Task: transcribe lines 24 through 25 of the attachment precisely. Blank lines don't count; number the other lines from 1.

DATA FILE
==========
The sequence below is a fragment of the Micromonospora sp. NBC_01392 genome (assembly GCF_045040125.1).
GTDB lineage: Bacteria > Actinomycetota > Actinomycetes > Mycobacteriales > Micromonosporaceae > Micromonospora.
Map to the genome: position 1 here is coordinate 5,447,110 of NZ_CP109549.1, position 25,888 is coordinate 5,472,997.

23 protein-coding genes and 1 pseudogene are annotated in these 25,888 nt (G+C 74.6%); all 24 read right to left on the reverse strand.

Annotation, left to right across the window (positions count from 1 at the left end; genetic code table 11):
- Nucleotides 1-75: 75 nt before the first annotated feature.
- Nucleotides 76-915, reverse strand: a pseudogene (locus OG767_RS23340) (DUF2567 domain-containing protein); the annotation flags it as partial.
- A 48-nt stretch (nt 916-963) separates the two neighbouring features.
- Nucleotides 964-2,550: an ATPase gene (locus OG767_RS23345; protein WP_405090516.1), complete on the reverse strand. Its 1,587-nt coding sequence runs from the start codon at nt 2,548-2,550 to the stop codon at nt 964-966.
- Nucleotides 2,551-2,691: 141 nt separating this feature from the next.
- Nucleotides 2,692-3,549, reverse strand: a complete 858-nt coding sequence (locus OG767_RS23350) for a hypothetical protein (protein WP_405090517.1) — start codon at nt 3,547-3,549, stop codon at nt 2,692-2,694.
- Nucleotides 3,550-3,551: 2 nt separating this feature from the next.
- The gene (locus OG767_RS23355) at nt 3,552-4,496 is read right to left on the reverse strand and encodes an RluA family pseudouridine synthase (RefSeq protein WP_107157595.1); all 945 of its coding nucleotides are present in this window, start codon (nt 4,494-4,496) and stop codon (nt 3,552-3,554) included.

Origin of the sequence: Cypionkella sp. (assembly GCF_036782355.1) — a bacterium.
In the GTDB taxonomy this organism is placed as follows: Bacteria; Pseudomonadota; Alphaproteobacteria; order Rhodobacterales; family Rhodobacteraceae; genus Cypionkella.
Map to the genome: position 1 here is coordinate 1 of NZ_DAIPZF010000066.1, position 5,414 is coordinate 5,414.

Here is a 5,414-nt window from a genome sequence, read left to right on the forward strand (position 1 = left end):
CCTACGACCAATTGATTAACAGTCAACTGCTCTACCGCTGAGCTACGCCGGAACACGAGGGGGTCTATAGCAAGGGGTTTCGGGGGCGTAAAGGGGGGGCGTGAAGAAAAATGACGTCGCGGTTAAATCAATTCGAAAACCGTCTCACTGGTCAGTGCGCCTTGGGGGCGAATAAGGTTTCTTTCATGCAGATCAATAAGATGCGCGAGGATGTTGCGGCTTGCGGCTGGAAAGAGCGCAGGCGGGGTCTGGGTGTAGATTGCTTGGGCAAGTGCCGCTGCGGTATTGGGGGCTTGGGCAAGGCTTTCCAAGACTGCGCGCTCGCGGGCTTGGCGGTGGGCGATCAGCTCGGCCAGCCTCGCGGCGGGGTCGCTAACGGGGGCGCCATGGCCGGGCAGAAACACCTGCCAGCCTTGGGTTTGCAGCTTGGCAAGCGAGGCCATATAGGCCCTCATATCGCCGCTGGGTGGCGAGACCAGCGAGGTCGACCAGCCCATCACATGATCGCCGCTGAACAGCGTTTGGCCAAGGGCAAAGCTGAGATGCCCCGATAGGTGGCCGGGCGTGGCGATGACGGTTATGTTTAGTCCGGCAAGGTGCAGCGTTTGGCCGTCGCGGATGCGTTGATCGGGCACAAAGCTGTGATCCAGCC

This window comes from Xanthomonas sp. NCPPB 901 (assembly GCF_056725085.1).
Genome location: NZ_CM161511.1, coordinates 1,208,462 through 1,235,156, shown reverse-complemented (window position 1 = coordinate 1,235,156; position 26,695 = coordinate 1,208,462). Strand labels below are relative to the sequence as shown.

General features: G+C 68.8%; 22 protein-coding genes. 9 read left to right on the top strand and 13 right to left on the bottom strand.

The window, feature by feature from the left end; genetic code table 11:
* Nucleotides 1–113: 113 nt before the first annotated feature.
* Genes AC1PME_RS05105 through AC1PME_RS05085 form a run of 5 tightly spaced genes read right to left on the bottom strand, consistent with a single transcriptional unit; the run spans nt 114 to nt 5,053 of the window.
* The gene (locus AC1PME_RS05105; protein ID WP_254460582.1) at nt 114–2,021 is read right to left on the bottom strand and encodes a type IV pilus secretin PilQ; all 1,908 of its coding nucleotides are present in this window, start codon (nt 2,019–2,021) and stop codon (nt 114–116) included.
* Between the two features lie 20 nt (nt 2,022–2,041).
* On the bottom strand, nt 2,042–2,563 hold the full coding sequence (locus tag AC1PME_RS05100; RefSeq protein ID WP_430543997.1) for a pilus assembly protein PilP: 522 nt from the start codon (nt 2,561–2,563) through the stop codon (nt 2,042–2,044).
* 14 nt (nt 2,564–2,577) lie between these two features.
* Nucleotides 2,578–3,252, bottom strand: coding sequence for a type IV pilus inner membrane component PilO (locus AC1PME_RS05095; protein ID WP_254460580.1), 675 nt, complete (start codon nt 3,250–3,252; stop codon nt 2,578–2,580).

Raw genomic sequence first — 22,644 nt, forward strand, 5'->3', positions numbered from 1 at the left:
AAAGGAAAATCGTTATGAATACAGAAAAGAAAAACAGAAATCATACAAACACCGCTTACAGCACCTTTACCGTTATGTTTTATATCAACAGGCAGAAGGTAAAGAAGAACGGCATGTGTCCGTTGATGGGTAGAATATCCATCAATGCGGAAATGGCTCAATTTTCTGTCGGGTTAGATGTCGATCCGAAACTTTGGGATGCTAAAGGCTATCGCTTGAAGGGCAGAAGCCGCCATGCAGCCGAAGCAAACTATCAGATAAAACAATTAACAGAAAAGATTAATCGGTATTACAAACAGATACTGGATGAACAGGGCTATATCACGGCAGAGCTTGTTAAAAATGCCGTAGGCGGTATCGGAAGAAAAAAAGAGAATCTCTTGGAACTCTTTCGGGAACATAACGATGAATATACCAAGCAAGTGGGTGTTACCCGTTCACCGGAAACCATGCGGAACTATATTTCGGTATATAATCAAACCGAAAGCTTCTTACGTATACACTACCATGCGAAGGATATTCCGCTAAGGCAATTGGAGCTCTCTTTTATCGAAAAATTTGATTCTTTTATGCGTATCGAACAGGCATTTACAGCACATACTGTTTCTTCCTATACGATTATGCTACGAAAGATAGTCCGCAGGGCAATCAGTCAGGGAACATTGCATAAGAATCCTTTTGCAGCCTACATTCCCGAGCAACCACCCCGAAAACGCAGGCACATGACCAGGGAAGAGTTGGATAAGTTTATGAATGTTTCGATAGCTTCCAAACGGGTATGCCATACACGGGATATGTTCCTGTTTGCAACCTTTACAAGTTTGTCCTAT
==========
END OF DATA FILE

* Genes AC1PME_RS05105 through AC1PME_RS05085 form a run of 5 tightly spaced genes read right to left on the bottom strand, consistent with a single transcriptional unit; the run spans nt 114 to nt 5,053 of the window.
* The gene (locus AC1PME_RS05105; protein ID WP_254460582.1) at nt 114–2,021 is read right to left on the bottom strand and encodes a type IV pilus secretin PilQ; all 1,908 of its coding nucleotides are present in this window, start codon (nt 2,019–2,021) and stop codon (nt 114–116) included.